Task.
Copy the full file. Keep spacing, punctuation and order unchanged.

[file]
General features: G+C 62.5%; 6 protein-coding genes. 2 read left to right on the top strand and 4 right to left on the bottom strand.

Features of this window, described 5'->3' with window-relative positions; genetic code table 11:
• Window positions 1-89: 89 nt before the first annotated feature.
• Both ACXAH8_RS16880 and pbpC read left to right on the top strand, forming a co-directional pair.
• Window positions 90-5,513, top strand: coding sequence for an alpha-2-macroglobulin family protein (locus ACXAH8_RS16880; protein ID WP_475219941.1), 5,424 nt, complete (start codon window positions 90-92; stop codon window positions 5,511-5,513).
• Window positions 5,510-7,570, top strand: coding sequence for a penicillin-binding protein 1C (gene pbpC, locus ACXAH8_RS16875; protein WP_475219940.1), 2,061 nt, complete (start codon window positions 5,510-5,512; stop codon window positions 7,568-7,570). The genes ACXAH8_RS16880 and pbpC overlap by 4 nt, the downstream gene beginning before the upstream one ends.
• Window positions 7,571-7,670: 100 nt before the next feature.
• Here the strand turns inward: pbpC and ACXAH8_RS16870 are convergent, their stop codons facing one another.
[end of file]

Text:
General features: G+C 62.5%; 6 protein-coding genes. 2 read left to right on the top strand and 4 right to left on the bottom strand.

Features of this window, described 5'->3' with window-relative positions; genetic code table 11:
• Window positions 1-89: 89 nt before the first annotated feature.
• Both ACXAH8_RS16880 and pbpC read left to right on the top strand, forming a co-directional pair.
• Window positions 90-5,513, top strand: coding sequence for an alpha-2-macroglobulin family protein (locus ACXAH8_RS16880; protein ID WP_475219941.1), 5,424 nt, complete (start codon window positions 90-92; stop codon window positions 5,511-5,513).
• Window positions 5,510-7,570, top strand: coding sequence for a penicillin-binding protein 1C (gene pbpC, locus ACXAH8_RS16875; protein WP_475219940.1), 2,061 nt, complete (start codon window positions 5,510-5,512; stop codon window positions 7,568-7,570). The genes ACXAH8_RS16880 and pbpC overlap by 4 nt, the downstream gene beginning before the upstream one ends.
• Window positions 7,571-7,670: 100 nt before the next feature.
• Here the strand turns inward: pbpC and ACXAH8_RS16870 are convergent, their stop codons facing one another.